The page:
New National Study Finds Large Gaps in Information Sharing between Hospitals and Skilled Nursing Facilities
San Francisco, CA. For the millions of older adults who transition from hospitals to skilled nursing facilities (SNFs) each year, the continuity of their care depends on how well hospitals and SNFs share key information about their health and healthcare. Today, researchers from the Center for Clinical Informatics and Improvement Research (CLIIR) at the University of California San Francisco (UCSF), Harvard T.H. Chan School of Public Health, Massachusetts General Hospital, and University of Minnesota School of Public Health published results from a national survey on the quality of information sharing between hospitals and SNFs to support care transitions in JAMA.
After a decade of investment in health IT infrastructure and new incentives to promote hospital-SNF coordination, the current state of information sharing at this critical transition is unknown. In a nationally representative survey that asked SNFs to report on information sharing from each of their two highest-volume referring hospitals, the researchers found that key information is often missing. The most prevalent types of missing information included functional, mental, and behavioral status as well as who to contact at the hospital with follow-up questions. Information was often delayed and arrived after the patient. Further, it was often difficult to use, with hospital discharge documents containing duplicative and extraneous information. These shortcomings across multiple dimensions of information sharing raise concerns about the hospital-to-SNF transitional care experience and potential for quality and safety challenges.
Julia Adler-Milstein, PhD, Professor of Medicine and Director of CLIIR, led the study. Dr. Adler-Milstein is a leading researcher in health IT policy with a specific focus on health information exchange and interoperability. Her work has focused on measuring information sharing across varied partners in the US healthcare system.
According to Dr. Adler-Milstein, “This study is highly novel because it offers national measures of how well information is shared when patients transition from hospitals to SNFs. While patients and their families experience this firsthand, we’ve had very little insight into what is happening systematically. Unfortunately, our results reveal major gaps that are undoubtedly contributing to real risks for the vulnerable patients making this care transition.”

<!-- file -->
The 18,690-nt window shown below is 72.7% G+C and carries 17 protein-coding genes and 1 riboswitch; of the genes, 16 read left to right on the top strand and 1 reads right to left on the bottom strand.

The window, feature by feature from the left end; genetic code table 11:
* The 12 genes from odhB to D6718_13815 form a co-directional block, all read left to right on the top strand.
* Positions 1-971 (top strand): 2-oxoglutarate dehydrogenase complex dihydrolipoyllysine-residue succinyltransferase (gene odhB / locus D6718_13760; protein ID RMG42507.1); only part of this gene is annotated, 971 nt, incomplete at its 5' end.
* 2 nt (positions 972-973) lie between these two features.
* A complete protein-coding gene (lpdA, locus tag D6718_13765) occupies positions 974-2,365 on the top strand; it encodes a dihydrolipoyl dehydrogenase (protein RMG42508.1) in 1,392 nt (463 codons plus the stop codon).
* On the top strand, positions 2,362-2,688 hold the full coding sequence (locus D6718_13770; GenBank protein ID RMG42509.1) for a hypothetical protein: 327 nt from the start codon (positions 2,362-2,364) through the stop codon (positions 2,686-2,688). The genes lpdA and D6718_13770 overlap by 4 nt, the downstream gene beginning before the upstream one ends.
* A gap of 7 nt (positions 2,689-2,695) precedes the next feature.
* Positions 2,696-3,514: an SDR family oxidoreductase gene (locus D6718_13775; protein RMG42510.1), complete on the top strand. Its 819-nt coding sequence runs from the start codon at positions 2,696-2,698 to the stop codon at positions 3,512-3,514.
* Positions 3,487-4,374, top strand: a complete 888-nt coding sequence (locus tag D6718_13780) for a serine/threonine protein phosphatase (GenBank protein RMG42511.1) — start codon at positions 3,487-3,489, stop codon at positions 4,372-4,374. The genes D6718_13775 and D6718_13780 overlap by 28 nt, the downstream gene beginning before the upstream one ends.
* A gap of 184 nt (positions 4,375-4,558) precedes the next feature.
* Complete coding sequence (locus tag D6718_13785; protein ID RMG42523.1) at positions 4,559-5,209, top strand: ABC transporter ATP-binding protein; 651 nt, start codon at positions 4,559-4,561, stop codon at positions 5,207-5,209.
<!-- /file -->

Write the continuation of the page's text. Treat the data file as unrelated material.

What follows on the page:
When the researchers examined whether there were any hospital or SNF characteristics associated with better information sharing, only one - having a hospital clinician on-site at the SNF - was associated with more complete, timely, and usable information sharing. Surprisingly, other factors, such as having a hospital-SNF collaborative or hospital participation in an Accountable Care Organization that should motivate efforts to improve care transitions, were not consistently associated with better information sharing.
Dr. O’Malley is a geriatrician and served as Medical Director for several SNFs in and around Boston, MA. He reflects that “sadly, this study demonstrates the dangerous and disappointing performance of a significant number of hospitals. These failures are experienced daily by SNF-based clinicians. More concerning yet, our results likely reflect the best case scenario because we only asked SNFs to report on their high-volume hospitals; information sharing is likely to be even worse in lower volume hospital-SNF pairs. These findings point emphatically to the need for a national standard for hospital to SNF communication for content, timeliness, and format.”
Dr. Cross, whose work examines strategies to improve information sharing during care transitions, notes key learnings for health systems seeking to improve care transitions. “While overall information sharing quality was disappointing, we nonetheless found hospitals that are doing this well. For example, quite a few hospitals are using templates for discharge documents that are tailored to SNF information needs. This is an easily scalable strategy that could help improve information sharing.”
“This important study confirms the need for Age-Friendly Health Systems that prevent harm and focus on what matters to older adults across the entire continuum of care, from hospital to skilled nursing facility to home,” said Terry Fulmer, PhD, RN, FAAN, president of The John A. Hartford Foundation, which funded the study. “Given the enormous investments in health information technology, it is unacceptable that timely, useable information is not shared across settings of care.”
The University of California, San Francisco (UCSF) is exclusively focused on the health sciences and is dedicated to promoting health worldwide through advanced biomedical research, graduate-level education in the life sciences and health professions, and excellence in patient care. UCSF Health, which serves as UCSF’s primary academic medical center, includes top-ranked specialty hospitals and other clinical programs, and has affiliations throughout the Bay Area.
The Center for Clinical Informatics and Improvement Research is a collaborative research center that seeks to discover how to leverage digital systems and data to improve health system performance at scale. UCSF and CLIIR have an established track record of producing influential research, with a particular focus on topics relevant to the care of older adults.
About The John A. Hartford Foundation
This work was supported by The John A. Hartford Foundation (JAHF), a private, nonpartisan, national philanthropy dedicated to improving the care of older adults. The leader in the field of aging and health, the Foundation has three priority areas: creating age-friendly health systems, supporting family caregivers, and improving serious illness and end-of-life care. For more information, visit johnahartford.org